I’m appearing on the Hoosier Heartland podcast (run by my childhood and lifelong friend Ben Malcomson) tomorrow night to discuss Hoosiers, so of course I had to write about it. These are just my short thoughts on this classic sports film. For a much more in depth discussion featuring many more viewpoints (plus all of our personal top five favorite sports films), check out the podcast, and go ahead and subscribe to it while you’re at it. Ben puts out a lot of great, in depth content featuring guests from every facet of Indiana sports.
Essential Indiana Viewing
Growing up in a small town in Indiana, Hoosiers is pretty much required viewing. I had a very typical childhood and young adult life in Indiana. Basketball was a constant focus, even though I was average at best and the teams I was on never had a winning record. Basketball was just something that was part of your life.
Hoosiers does a terrific job of capturing this mentality, and the film is still relevant despite the changes in sports culture in Indiana over the years. It takes place in the 1950s, when basketball was the main point of entertainment for many small towns. It came out in the 1980s, when basketball was still a major form of entertainment and Indiana University basketball was in its Bob Knight heyday. And now, in 2020, the film still rings true, although to a lesser degree. Many small schools have been consolidated, and basketball now has to compete with the internet for kids’ attention. But in small towns like mine, basketball is still a big deal. The crowds at the games have shrunk to mostly just parents and family at this point, but everyone still has an opinion about the coach, and we all still care about our local team, even if the passion has lessened over the years.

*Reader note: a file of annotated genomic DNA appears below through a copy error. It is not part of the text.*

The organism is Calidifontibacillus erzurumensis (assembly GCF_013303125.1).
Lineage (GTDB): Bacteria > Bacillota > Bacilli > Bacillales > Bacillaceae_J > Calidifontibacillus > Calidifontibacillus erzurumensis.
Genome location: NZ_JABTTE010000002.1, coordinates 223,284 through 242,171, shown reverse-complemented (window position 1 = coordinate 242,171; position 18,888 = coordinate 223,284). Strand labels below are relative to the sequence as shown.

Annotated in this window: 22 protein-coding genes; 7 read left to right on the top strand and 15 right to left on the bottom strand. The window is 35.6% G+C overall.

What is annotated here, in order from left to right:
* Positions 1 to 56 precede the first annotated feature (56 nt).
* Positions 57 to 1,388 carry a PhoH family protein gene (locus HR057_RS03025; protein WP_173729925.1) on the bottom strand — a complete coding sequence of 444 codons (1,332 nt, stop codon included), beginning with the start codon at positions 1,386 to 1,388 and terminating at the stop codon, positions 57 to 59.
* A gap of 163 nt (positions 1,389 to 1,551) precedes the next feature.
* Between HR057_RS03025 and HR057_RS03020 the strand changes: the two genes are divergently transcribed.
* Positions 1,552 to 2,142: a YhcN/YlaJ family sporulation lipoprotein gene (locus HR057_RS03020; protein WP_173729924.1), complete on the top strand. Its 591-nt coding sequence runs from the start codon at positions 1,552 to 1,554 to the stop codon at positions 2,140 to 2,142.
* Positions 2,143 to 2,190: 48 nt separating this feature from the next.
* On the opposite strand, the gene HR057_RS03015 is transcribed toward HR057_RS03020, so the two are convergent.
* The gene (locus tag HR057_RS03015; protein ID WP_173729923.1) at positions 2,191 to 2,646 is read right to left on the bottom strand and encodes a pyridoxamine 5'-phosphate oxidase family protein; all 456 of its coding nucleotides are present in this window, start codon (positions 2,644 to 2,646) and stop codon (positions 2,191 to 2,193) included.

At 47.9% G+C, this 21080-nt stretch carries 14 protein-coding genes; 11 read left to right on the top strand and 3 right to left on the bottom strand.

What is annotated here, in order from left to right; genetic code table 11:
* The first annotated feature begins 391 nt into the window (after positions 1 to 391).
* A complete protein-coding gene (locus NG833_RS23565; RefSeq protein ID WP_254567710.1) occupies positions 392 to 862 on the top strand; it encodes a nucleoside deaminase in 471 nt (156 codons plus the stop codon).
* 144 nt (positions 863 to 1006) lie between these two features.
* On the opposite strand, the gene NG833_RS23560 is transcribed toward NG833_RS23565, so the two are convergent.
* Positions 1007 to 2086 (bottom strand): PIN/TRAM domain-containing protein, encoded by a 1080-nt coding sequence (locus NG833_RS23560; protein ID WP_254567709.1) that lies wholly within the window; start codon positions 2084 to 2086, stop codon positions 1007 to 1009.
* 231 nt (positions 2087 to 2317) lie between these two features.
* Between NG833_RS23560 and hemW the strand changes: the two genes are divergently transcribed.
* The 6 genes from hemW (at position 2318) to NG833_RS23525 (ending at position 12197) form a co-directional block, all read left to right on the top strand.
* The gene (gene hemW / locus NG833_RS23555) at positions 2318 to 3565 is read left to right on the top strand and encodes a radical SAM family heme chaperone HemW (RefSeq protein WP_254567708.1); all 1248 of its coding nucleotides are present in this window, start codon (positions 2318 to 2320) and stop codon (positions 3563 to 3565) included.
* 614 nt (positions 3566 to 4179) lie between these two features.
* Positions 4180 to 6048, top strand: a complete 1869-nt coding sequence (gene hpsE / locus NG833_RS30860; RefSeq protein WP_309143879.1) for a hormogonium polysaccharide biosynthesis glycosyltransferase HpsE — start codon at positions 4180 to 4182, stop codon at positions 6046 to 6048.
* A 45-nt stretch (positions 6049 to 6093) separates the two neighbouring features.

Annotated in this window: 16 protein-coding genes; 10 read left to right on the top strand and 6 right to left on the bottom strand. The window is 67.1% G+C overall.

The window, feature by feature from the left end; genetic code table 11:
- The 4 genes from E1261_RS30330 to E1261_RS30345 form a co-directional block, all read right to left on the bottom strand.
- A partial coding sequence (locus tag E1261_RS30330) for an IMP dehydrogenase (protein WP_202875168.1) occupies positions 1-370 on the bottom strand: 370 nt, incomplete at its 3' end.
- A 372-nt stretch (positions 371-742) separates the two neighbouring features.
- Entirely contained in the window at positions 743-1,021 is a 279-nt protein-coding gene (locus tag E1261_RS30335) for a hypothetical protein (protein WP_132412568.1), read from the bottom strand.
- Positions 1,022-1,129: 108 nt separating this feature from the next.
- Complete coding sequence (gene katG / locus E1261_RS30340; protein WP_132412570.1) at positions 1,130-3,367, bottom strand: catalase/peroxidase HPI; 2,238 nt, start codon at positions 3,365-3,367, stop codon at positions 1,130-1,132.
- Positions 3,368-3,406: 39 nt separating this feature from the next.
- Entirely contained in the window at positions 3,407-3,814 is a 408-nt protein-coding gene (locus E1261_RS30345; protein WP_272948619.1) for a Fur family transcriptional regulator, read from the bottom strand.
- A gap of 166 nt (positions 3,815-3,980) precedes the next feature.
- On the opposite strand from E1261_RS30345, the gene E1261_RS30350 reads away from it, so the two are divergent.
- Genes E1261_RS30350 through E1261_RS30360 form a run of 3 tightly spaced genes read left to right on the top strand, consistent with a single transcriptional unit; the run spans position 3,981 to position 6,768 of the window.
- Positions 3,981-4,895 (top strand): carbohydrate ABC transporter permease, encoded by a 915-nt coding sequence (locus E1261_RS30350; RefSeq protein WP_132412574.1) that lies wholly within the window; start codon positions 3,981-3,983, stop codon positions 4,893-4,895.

Watching Hoosiers brings that passion right back. The David vs. Goliath narrative, the music, the cast, the locations...it all comes together to recreate a way of life for this part of the country. Personally, the locations are the most effective aspect. My gym in Cannelton, Indiana, was considered for the film but ultimately not used. The fact that it was considered meant that our gym still felt like old Indiana basketball. Beyond the gym, the high school they used in the film eerily mirrors the high school I went to (and eventually taught at for nearly a decade). I can identify with this movie on a level that I can’t with any other film.
In the behind the scenes material, the writer (Angelo Pizzo) and director (David Anspaugh) talk about how they worried the film would end their careers and were amazed they were given the money to make it because who cares about Indiana high school basketball outside of Indiana? It turns out a significant portion of America cares. I believe it’s largely the Midwest and small towns, but plenty from all over find something to identify with in this film. It is very much a basketball movie, but it’s also about people; people who feel stuck in a small town, people who are on their last chance, people who have been dismissed but have one chance to prove themselves. Basketball is actually secondary when you consider character arcs of all the people in the film.